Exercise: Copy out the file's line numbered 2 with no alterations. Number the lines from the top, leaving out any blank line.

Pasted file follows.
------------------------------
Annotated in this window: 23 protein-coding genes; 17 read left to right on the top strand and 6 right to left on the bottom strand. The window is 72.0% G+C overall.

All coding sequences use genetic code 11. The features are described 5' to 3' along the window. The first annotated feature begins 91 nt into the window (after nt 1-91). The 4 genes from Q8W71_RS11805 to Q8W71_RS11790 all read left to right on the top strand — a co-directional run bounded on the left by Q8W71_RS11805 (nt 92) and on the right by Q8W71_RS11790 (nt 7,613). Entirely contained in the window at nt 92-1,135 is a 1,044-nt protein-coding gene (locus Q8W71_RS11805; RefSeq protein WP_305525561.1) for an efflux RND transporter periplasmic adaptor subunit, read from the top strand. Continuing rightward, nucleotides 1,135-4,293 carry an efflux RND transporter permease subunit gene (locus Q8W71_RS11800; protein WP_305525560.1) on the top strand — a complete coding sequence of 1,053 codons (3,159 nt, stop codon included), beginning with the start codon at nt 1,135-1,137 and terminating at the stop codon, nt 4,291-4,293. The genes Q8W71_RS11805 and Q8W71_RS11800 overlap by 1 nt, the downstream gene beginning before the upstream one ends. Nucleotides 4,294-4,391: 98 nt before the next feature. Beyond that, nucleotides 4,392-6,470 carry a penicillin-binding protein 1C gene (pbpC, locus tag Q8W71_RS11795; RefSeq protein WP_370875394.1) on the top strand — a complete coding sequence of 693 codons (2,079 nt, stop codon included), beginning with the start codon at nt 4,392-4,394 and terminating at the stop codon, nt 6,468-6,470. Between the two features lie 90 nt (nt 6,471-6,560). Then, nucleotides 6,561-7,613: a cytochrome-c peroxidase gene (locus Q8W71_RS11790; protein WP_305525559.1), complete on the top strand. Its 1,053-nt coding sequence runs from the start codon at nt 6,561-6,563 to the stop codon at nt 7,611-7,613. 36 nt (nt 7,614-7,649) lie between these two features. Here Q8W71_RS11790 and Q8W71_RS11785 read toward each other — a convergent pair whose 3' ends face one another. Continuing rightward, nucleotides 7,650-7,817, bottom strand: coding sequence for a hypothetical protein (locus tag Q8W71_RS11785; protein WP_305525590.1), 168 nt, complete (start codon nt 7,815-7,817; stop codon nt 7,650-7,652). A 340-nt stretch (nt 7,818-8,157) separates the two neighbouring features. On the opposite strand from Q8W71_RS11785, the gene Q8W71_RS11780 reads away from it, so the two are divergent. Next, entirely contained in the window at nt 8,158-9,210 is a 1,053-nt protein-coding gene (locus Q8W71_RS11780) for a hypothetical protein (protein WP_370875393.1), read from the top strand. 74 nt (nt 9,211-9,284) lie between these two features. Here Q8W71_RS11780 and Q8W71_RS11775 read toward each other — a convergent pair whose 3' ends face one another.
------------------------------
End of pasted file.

All coding sequences use genetic code 11. The features are described 5' to 3' along the window. The first annotated feature begins 91 nt into the window (after nt 1-91). The 4 genes from Q8W71_RS11805 to Q8W71_RS11790 all read left to right on the top strand — a co-directional run bounded on the left by Q8W71_RS11805 (nt 92) and on the right by Q8W71_RS11790 (nt 7,613). Entirely contained in the window at nt 92-1,135 is a 1,044-nt protein-coding gene (locus Q8W71_RS11805; RefSeq protein WP_305525561.1) for an efflux RND transporter periplasmic adaptor subunit, read from the top strand. Continuing rightward, nucleotides 1,135-4,293 carry an efflux RND transporter permease subunit gene (locus Q8W71_RS11800; protein WP_305525560.1) on the top strand — a complete coding sequence of 1,053 codons (3,159 nt, stop codon included), beginning with the start codon at nt 1,135-1,137 and terminating at the stop codon, nt 4,291-4,293. The genes Q8W71_RS11805 and Q8W71_RS11800 overlap by 1 nt, the downstream gene beginning before the upstream one ends. Nucleotides 4,294-4,391: 98 nt before the next feature. Beyond that, nucleotides 4,392-6,470 carry a penicillin-binding protein 1C gene (pbpC, locus tag Q8W71_RS11795; RefSeq protein WP_370875394.1) on the top strand — a complete coding sequence of 693 codons (2,079 nt, stop codon included), beginning with the start codon at nt 4,392-4,394 and terminating at the stop codon, nt 6,468-6,470. Between the two features lie 90 nt (nt 6,471-6,560). Then, nucleotides 6,561-7,613: a cytochrome-c peroxidase gene (locus Q8W71_RS11790; protein WP_305525559.1), complete on the top strand. Its 1,053-nt coding sequence runs from the start codon at nt 6,561-6,563 to the stop codon at nt 7,611-7,613. 36 nt (nt 7,614-7,649) lie between these two features. Here Q8W71_RS11790 and Q8W71_RS11785 read toward each other — a convergent pair whose 3' ends face one another. Continuing rightward, nucleotides 7,650-7,817, bottom strand: coding sequence for a hypothetical protein (locus tag Q8W71_RS11785; protein WP_305525590.1), 168 nt, complete (start codon nt 7,815-7,817; stop codon nt 7,650-7,652). A 340-nt stretch (nt 7,818-8,157) separates the two neighbouring features. On the opposite strand from Q8W71_RS11785, the gene Q8W71_RS11780 reads away from it, so the two are divergent. Next, entirely contained in the window at nt 8,158-9,210 is a 1,053-nt protein-coding gene (locus Q8W71_RS11780) for a hypothetical protein (protein WP_370875393.1), read from the top strand. 74 nt (nt 9,211-9,284) lie between these two features. Here Q8W71_RS11780 and Q8W71_RS11775 read toward each other — a convergent pair whose 3' ends face one another.